Robot probes radioactive fuel at Japan's Fukushima plant

Robot probes radioactive fuel at Japan's Fukushima plant

Removing the melted fuel is considered the most difficult part of the massive clean-up operation and
Removing the melted fuel is considered the most difficult part of the massive clean-up operation and is not expected to begin until 2021 AFP/Behrouz MEHRI, Behrouz MEHRI

TOKYO: A robot will attempt to examine radioactive fuel at Japan's Fukushima nuclear plant on Wednesday (Feb 13) in a complex operation seen as key to clean-up efforts after the 2011 meltdown.

The operation is intended to better assess the status of the melted fuel, including whether it is stable enough to be picked up for removal, or may crumble upon contact.

"The operation began at 7am local time and will last around five hours. So far no problems have been reported," a spokeswoman for the plant's operator TEPCO said.

The operation is being carried out at the plant's reactor 2, one of three that melted down after a massive earthquake and tsunami in March 2011.

The 2011 meltdown at the Fukushima plant was the worst nuclear accident since Chernobyl
The 2011 meltdown at the Fukushima plant was the worst nuclear accident since Chernobyl AFP/Behrouz MEHRI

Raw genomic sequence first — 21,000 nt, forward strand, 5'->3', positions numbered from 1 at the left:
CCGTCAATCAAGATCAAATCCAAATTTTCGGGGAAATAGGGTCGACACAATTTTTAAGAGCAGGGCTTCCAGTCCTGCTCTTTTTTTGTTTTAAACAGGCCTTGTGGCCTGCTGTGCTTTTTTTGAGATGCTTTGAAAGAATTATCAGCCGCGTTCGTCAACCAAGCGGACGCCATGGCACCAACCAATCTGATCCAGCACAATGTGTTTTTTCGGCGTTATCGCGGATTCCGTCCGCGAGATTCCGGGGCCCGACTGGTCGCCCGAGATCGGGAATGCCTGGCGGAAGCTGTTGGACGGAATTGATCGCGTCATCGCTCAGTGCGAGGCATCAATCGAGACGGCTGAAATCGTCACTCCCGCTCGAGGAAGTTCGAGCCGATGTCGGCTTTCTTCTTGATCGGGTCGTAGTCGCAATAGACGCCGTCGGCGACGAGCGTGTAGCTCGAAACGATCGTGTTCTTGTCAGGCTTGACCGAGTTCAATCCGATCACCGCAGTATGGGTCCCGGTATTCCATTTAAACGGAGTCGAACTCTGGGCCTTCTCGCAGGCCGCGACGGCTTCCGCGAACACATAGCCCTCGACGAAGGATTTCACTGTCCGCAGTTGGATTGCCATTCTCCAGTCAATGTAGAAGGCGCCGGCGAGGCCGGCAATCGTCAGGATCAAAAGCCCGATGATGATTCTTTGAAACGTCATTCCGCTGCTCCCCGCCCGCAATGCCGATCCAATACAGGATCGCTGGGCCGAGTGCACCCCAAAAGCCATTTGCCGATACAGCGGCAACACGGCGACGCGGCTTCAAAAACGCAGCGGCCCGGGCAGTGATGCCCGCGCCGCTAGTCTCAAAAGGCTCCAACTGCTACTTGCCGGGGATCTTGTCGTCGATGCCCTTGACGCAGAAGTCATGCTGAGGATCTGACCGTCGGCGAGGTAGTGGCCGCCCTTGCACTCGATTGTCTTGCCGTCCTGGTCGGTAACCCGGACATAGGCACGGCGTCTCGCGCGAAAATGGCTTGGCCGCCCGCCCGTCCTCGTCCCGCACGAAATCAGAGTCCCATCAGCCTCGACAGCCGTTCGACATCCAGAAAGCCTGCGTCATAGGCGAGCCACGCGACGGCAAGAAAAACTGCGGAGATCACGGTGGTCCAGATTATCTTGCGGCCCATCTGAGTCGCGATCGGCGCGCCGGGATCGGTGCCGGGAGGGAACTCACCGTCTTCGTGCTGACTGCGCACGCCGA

Robots have already peered inside the reactor to allow experts to assess the melted fuel visually, but Wednesday's test will be the first attempt to work out how fragile the highly radioactive material is.

Removing the melted fuel is considered the most difficult part of the massive clean-up operation in the wake of the worst nuclear disaster since Chernobyl.

It is not expected to begin until 2021, and TEPCO has other issues to resolve including how to dispose of large quantities of contaminated water stored in containers at the plant site.

The March 2011 tsunami that caused the meltdown was triggered by a massive undersea quake and killed around 18,000 people.

Tens of thousands of people were forced to evacuate their homes because of the threat of radiation.

Authorities have been working to rebuild the region, about 240km north of Tokyo, although areas near the crippled plant remain uninhabitable because of radiation dangers.

Source: AFP/na

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